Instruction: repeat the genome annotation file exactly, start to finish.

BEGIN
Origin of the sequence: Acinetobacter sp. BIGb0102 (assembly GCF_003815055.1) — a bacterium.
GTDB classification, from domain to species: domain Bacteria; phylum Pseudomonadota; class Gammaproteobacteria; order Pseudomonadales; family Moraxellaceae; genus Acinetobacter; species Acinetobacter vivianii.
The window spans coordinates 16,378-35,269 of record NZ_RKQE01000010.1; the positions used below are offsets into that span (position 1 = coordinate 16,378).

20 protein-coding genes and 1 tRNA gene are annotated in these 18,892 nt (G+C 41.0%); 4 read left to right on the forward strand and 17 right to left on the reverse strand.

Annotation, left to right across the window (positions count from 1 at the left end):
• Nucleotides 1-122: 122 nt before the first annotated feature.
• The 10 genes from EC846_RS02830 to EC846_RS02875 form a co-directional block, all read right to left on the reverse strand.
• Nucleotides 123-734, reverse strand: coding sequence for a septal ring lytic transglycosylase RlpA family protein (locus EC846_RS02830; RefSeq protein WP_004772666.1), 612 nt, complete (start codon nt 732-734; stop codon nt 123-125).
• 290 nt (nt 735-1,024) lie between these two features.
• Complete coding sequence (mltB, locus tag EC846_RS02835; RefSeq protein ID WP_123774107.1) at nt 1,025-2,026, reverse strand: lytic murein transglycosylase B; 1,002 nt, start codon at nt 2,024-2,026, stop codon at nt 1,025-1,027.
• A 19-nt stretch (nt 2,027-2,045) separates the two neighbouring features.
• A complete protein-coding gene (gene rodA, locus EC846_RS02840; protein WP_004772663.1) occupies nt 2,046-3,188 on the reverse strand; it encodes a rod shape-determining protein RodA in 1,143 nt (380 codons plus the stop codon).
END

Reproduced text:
Origin of the sequence: Acinetobacter sp. BIGb0102 (assembly GCF_003815055.1) — a bacterium.
GTDB classification, from domain to species: domain Bacteria; phylum Pseudomonadota; class Gammaproteobacteria; order Pseudomonadales; family Moraxellaceae; genus Acinetobacter; species Acinetobacter vivianii.
The window spans coordinates 16,378-35,269 of record NZ_RKQE01000010.1; the positions used below are offsets into that span (position 1 = coordinate 16,378).

20 protein-coding genes and 1 tRNA gene are annotated in these 18,892 nt (G+C 41.0%); 4 read left to right on the forward strand and 17 right to left on the reverse strand.

Annotation, left to right across the window (positions count from 1 at the left end):
• Nucleotides 1-122: 122 nt before the first annotated feature.
• The 10 genes from EC846_RS02830 to EC846_RS02875 form a co-directional block, all read right to left on the reverse strand.
• Nucleotides 123-734, reverse strand: coding sequence for a septal ring lytic transglycosylase RlpA family protein (locus EC846_RS02830; RefSeq protein WP_004772666.1), 612 nt, complete (start codon nt 732-734; stop codon nt 123-125).
• 290 nt (nt 735-1,024) lie between these two features.
• Complete coding sequence (mltB, locus tag EC846_RS02835; RefSeq protein ID WP_123774107.1) at nt 1,025-2,026, reverse strand: lytic murein transglycosylase B; 1,002 nt, start codon at nt 2,024-2,026, stop codon at nt 1,025-1,027.
• A 19-nt stretch (nt 2,027-2,045) separates the two neighbouring features.
• A complete protein-coding gene (gene rodA, locus EC846_RS02840; protein WP_004772663.1) occupies nt 2,046-3,188 on the reverse strand; it encodes a rod shape-determining protein RodA in 1,143 nt (380 codons plus the stop codon).